Monday, March 26, 2018

The Ninth

Hands hovering by his sides, the conductor made tiny flicks with his baton. The second violins played their notes with him in time, bowing quickly and quietly across their strings. Their minor chord had the same texture as leaves rustling in a breeze. I raised my violin to my shoulder and placed my first note, a quick E followed by an A. It was quiet, almost imperceptible. After a short pause, I placed two more notes, listening to the rhythm of the seconds on my left while watching the concertmaster to my right. Two more notes, then two more, then a roll of the timpani, a crescendo, and the whole orchestra broke out with a fortissimo melody. We were off!

This weekend, my orchestra performed Beethoven's Ninth Symphony. It was an incredible experience. The Ninth is an iconic work and a huge undertaking - a real once-in-a-lifetime experience to perform - which we used to commemorate the orchestra's tenth anniversary. If Beethoven had merely written his last symphony for orchestra (strings, woodwinds, brass, and percussion, as most symphonies are), it would have still been a large, complex work. But the composer went one step further. The last movement, the famous "Ode to Joy," calls for a full orchestra, plus a choir and four vocal soloists. It takes a half hour to perform and fills the hall with sound. It is a wonderful piece of music.

Orchestra, choir, and soloists performing the final movement.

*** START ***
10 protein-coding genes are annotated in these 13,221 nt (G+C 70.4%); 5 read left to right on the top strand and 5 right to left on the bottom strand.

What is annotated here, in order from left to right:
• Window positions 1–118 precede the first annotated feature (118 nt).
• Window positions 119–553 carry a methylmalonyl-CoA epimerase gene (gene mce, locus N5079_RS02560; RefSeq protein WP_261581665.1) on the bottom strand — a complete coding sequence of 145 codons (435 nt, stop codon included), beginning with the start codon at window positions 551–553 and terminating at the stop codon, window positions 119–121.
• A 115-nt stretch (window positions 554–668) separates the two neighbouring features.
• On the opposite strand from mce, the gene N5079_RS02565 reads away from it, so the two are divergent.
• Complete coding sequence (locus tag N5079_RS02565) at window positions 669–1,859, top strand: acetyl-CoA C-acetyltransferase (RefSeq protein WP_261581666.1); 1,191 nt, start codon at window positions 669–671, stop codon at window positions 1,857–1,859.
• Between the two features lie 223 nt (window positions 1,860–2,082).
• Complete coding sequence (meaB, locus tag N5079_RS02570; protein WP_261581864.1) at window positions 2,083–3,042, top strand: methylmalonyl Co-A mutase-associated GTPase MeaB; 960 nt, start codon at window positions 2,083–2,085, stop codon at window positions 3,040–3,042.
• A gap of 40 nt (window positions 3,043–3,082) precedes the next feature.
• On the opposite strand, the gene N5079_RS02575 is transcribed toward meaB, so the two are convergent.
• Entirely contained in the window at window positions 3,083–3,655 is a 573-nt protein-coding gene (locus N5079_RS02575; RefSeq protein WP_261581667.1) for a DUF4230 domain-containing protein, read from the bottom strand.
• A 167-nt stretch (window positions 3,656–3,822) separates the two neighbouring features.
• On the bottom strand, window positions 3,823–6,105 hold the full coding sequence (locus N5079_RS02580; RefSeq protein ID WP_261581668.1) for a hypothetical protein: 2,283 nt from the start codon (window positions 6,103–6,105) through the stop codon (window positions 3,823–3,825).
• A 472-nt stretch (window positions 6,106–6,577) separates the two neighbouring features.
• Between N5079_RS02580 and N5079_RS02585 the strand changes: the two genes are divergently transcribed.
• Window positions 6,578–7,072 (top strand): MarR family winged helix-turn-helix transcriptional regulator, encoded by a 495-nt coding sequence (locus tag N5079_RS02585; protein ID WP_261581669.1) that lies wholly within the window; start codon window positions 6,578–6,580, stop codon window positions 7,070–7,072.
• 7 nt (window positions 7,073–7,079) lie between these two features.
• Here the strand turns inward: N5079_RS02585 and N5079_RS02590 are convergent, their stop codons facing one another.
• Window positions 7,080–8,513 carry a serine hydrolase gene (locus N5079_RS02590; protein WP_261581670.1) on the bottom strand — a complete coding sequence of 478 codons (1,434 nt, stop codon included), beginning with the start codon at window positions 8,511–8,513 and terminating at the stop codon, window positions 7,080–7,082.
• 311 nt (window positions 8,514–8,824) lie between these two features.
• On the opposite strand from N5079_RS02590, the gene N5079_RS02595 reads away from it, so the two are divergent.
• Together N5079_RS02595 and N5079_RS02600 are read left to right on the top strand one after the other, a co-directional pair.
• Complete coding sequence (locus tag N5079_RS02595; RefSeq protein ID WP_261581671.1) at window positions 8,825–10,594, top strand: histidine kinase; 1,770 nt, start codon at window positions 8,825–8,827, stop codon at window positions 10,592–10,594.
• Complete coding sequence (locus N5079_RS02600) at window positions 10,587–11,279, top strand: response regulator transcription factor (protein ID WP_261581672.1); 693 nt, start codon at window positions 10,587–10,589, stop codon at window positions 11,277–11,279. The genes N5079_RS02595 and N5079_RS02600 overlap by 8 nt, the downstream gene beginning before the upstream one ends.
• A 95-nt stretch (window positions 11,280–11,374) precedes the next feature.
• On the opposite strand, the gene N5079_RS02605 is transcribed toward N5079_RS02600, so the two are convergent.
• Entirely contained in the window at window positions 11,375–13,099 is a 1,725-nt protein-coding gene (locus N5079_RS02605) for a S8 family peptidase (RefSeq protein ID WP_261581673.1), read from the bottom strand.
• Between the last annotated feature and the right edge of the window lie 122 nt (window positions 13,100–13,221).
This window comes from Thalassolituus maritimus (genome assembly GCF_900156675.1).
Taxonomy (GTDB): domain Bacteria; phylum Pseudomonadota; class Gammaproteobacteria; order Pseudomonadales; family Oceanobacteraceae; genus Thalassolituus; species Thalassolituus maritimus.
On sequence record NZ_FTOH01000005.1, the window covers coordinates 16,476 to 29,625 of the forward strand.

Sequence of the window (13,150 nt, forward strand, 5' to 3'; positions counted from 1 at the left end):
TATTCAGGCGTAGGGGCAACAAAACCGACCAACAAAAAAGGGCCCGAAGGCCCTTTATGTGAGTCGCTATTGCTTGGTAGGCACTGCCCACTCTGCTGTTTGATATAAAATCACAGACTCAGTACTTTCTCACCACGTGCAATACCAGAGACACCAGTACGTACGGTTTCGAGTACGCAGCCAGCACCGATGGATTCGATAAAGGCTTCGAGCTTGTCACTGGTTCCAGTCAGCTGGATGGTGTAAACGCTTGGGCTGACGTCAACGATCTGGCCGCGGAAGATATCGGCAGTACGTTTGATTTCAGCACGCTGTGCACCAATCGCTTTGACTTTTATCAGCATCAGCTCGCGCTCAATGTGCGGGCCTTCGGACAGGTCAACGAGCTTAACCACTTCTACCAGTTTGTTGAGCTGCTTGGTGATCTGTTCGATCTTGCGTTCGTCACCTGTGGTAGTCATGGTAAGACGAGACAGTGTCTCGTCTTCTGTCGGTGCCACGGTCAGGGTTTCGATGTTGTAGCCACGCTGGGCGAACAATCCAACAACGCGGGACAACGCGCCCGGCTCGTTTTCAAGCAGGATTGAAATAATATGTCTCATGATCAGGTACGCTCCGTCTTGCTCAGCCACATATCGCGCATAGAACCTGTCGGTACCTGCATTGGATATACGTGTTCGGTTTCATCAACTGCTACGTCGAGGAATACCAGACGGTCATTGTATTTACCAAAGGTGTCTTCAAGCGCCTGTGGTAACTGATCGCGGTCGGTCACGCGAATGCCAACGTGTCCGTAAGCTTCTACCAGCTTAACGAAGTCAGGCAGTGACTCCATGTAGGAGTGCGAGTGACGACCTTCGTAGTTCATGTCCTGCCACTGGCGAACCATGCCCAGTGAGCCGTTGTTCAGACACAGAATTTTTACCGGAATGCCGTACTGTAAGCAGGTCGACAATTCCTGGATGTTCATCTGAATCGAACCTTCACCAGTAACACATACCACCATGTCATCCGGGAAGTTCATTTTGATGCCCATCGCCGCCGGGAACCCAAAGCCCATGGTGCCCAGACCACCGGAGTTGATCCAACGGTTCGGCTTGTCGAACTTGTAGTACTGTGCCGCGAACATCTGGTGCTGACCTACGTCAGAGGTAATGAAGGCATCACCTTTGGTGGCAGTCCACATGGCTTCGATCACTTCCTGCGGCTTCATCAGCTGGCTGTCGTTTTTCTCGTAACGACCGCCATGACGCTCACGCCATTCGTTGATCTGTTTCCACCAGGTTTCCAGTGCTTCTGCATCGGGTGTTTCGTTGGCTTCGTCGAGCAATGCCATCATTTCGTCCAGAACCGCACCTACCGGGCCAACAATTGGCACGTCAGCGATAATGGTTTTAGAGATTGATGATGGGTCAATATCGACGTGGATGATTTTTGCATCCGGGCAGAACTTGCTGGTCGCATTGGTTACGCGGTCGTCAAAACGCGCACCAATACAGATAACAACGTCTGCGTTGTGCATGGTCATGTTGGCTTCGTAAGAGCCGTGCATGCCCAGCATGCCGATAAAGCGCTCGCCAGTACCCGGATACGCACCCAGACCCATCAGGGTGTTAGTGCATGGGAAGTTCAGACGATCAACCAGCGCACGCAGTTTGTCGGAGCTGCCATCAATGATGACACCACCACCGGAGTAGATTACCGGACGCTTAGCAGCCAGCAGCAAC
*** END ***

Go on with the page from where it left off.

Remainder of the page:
Photo by Carl Kaiser.
The Ninth Symphony is also steeped in legend. Prior to composing it, Beethoven had become a bit of a recluse, living alone in Vienna and slowly losing his hearing. The best theory is that he suffered from lead poisoning, but by the time he set out to write his last symphony, Beethoven was completely deaf. As the story goes, he conducted the symphony's premier in Vienna but did not hear the cheers of the audience until someone turned him around to face the crowd.

From the first violin section, I had a front-row seat to the solo soprano as she sang. I heard the oboes and clarinets over my left shoulder and the cellos across the room. I sawed away at my violin, watching notes fly past me on the page. As we reached the finale, I used more momentum than muscle to keep my bow moving back and forth and keep up with the blitz-like pace. I reached my highest note - an A far up in the stratosphere of my instrument - and kept moving, then landed solidly on three D Major chords. The conductor's arm flew up in the air as he marked the last beat, and the sound rang out in the hall.

I am deeply grateful that I live in a town with such a high-quality community orchestra, and I relish the chance to perform the Ninth. It was wonderful.

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